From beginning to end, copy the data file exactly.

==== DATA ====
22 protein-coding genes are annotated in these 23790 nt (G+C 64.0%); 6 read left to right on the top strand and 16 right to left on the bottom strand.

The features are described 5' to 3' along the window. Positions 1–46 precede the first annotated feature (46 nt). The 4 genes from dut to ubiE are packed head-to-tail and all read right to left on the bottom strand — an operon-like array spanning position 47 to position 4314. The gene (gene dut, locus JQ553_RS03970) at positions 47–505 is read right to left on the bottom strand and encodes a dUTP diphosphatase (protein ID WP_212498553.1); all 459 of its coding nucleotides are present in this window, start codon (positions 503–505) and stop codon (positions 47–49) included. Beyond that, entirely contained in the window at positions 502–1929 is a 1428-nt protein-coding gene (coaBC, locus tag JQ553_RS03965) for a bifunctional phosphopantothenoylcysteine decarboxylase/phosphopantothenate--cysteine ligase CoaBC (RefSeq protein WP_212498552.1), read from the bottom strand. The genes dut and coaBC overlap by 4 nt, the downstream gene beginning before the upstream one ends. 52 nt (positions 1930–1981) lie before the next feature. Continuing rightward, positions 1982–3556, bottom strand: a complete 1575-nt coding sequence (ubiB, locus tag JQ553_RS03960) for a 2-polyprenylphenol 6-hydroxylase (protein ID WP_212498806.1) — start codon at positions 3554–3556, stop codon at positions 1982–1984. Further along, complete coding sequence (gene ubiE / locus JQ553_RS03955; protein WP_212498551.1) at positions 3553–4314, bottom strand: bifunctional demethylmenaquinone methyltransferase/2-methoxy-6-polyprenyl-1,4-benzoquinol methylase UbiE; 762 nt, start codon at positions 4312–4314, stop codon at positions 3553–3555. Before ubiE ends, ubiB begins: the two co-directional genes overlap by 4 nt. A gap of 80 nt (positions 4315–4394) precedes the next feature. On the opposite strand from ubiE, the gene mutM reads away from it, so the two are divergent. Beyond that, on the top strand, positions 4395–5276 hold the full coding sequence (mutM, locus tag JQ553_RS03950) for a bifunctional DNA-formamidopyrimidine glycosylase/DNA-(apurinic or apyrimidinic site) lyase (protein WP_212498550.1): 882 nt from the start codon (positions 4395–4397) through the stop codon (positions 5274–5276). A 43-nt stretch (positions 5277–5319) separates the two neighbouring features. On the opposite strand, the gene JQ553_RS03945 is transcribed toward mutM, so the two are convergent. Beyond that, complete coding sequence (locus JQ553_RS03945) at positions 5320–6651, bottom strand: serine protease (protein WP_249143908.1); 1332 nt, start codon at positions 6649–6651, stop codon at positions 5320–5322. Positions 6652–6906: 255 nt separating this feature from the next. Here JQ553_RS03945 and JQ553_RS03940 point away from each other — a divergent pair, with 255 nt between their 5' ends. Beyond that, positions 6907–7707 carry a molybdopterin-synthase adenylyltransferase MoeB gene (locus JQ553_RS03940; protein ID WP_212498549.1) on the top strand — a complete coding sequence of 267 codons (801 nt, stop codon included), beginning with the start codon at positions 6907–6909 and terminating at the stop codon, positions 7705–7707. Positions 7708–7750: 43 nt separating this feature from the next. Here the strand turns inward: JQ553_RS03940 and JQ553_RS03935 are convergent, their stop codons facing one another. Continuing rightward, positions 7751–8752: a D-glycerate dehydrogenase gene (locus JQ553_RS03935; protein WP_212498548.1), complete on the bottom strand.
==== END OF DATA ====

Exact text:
22 protein-coding genes are annotated in these 23790 nt (G+C 64.0%); 6 read left to right on the top strand and 16 right to left on the bottom strand.

The features are described 5' to 3' along the window. Positions 1–46 precede the first annotated feature (46 nt). The 4 genes from dut to ubiE are packed head-to-tail and all read right to left on the bottom strand — an operon-like array spanning position 47 to position 4314. The gene (gene dut, locus JQ553_RS03970) at positions 47–505 is read right to left on the bottom strand and encodes a dUTP diphosphatase (protein ID WP_212498553.1); all 459 of its coding nucleotides are present in this window, start codon (positions 503–505) and stop codon (positions 47–49) included. Beyond that, entirely contained in the window at positions 502–1929 is a 1428-nt protein-coding gene (coaBC, locus tag JQ553_RS03965) for a bifunctional phosphopantothenoylcysteine decarboxylase/phosphopantothenate--cysteine ligase CoaBC (RefSeq protein WP_212498552.1), read from the bottom strand. The genes dut and coaBC overlap by 4 nt, the downstream gene beginning before the upstream one ends. 52 nt (positions 1930–1981) lie before the next feature. Continuing rightward, positions 1982–3556, bottom strand: a complete 1575-nt coding sequence (ubiB, locus tag JQ553_RS03960) for a 2-polyprenylphenol 6-hydroxylase (protein ID WP_212498806.1) — start codon at positions 3554–3556, stop codon at positions 1982–1984. Further along, complete coding sequence (gene ubiE / locus JQ553_RS03955; protein WP_212498551.1) at positions 3553–4314, bottom strand: bifunctional demethylmenaquinone methyltransferase/2-methoxy-6-polyprenyl-1,4-benzoquinol methylase UbiE; 762 nt, start codon at positions 4312–4314, stop codon at positions 3553–3555. Before ubiE ends, ubiB begins: the two co-directional genes overlap by 4 nt. A gap of 80 nt (positions 4315–4394) precedes the next feature. On the opposite strand from ubiE, the gene mutM reads away from it, so the two are divergent. Beyond that, on the top strand, positions 4395–5276 hold the full coding sequence (mutM, locus tag JQ553_RS03950) for a bifunctional DNA-formamidopyrimidine glycosylase/DNA-(apurinic or apyrimidinic site) lyase (protein WP_212498550.1): 882 nt from the start codon (positions 4395–4397) through the stop codon (positions 5274–5276). A 43-nt stretch (positions 5277–5319) separates the two neighbouring features. On the opposite strand, the gene JQ553_RS03945 is transcribed toward mutM, so the two are convergent. Beyond that, complete coding sequence (locus JQ553_RS03945) at positions 5320–6651, bottom strand: serine protease (protein WP_249143908.1); 1332 nt, start codon at positions 6649–6651, stop codon at positions 5320–5322. Positions 6652–6906: 255 nt separating this feature from the next. Here JQ553_RS03945 and JQ553_RS03940 point away from each other — a divergent pair, with 255 nt between their 5' ends. Beyond that, positions 6907–7707 carry a molybdopterin-synthase adenylyltransferase MoeB gene (locus JQ553_RS03940; protein ID WP_212498549.1) on the top strand — a complete coding sequence of 267 codons (801 nt, stop codon included), beginning with the start codon at positions 6907–6909 and terminating at the stop codon, positions 7705–7707. Positions 7708–7750: 43 nt separating this feature from the next. Here the strand turns inward: JQ553_RS03940 and JQ553_RS03935 are convergent, their stop codons facing one another. Continuing rightward, positions 7751–8752: a D-glycerate dehydrogenase gene (locus JQ553_RS03935; protein WP_212498548.1), complete on the bottom strand.